Up until August 1997, it had instructed the trading desk at the New York Federal Reserve Bank to conduct open-market operations in a way that would either maintain, increase, or ease the current “degree of pressure” on the reserve positions of banks. That degree of pressure was reflected by the federal funds rate; if existing reserves were less than the amount banks wanted to hold, then the bidding for the available supply would send the federal funds rate up. If reserves were plentiful, then the federal funds rate would tend to decline. When the Fed increased the degree of pressure on reserves, it sold bonds, thus reducing the supply of reserves and increasing the federal funds rate. The Fed decreased the degree of pressure on reserves by buying bonds, thus injecting new reserves into the system and reducing the federal funds rate.

    The current operating procedures of the Fed focus explicitly on interest rates. At each of its eight meetings during the year, the FOMC sets a specific target or target range for the federal funds rate. When the Fed lowers the target for the federal funds rate, it buys bonds. When it raises the target for the federal funds rate, it sells bonds.

    Money Growth Rates

    Until 2000, the Fed was required to announce to Congress at the beginning of each year its target for money growth that year and each report dutifully did so. At the same time, the Fed report would mention that its money growth targets were benchmarks based on historical relationships rather than guides for policy. As soon as the legal requirement to report targets for money growth ended, the Fed stopped doing so. Since in recent years the Fed has placed more importance on the federal funds rate, it must adjust the money supply in order to move the federal funds rate to the level it desires. As a result, the money growth targets tended to fall by the wayside, even over the last decade in which they were being reported. Instead, as data on economic conditions unfolded, the Fed made, and continues to make, adjustments in order to affect the federal funds interest rate.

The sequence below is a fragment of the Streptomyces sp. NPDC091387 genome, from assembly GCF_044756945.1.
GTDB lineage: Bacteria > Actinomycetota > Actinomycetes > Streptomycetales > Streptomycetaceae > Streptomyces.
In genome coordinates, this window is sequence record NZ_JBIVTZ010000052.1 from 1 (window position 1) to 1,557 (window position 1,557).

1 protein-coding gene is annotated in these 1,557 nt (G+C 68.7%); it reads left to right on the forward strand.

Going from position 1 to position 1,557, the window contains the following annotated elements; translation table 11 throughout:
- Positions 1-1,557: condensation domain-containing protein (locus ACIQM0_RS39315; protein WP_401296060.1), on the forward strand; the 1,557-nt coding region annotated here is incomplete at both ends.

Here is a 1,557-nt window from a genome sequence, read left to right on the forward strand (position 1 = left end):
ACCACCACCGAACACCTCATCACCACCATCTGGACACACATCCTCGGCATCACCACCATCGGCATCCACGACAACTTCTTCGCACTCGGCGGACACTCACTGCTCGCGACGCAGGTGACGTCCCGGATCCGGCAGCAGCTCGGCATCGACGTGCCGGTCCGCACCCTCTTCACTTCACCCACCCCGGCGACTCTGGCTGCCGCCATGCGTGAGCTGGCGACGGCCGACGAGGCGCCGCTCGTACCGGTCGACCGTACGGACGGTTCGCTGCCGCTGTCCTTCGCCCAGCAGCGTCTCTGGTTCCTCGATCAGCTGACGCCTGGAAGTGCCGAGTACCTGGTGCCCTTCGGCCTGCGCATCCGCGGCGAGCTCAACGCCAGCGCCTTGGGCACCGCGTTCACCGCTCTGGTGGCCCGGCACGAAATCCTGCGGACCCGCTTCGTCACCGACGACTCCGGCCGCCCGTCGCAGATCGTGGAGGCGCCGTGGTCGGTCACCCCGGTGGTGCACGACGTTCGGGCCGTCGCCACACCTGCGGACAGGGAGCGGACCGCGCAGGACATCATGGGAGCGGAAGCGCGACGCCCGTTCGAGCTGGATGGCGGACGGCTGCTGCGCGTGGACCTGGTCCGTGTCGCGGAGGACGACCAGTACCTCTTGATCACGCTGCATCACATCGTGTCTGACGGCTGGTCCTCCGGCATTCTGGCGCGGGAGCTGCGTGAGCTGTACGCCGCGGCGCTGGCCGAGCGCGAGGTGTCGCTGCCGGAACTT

Price Level or Expected Changes in the Price Level

    Some economists argue that the Fed’s primary goal should be price stability. If so, an obvious possible target is the price level itself. The Fed could target a particular price level or a particular rate of change in the price level and adjust its policies accordingly. If, for example, the Fed sought an inflation rate of 2%, then it could shift to a contractionary policy whenever the rate rose above 2%. One difficulty with such a policy, of course, is that the Fed would be responding to past economic conditions with policies that are not likely to affect the economy for a year or more. Another difficulty is that inflation could be rising when the economy is experiencing a recessionary gap. An example of this, mentioned earlier, occurred in 1990 when inflation increased due to the seemingly temporary increase in oil prices following Iraq’s invasion of Kuwait. The Fed faced a similar situation in the first half of 2008 when oil prices were again rising. If the Fed undertakes contractionary monetary policy at such times, then its efforts to reduce the inflation rate could worsen the recessionary gap.

    The solution proposed by Chairman Bernanke, who is an advocate of inflation rate targeting, is to focus not on the past rate of inflation or even the current rate of inflation, but on the expected rate of inflation, as revealed by various indicators, over the next year.

    By 2010, the central banks of about 30 developed or developing countries had adopted specific inflation targeting. Inflation targeters include Australia, Brazil, Canada, Great Britain, New Zealand, South Korea, and, most recently, Turkey and Indonesia. A study by economist Carl Walsh found that inflationary experiences among developed countries have been similar, regardless of whether their central banks had explicit or more flexible inflation targets. For developing countries, however, he found that inflation targeting enhanced macroeconomic performance, in terms of both lower inflation and greater overall stability (Walsh, 2009).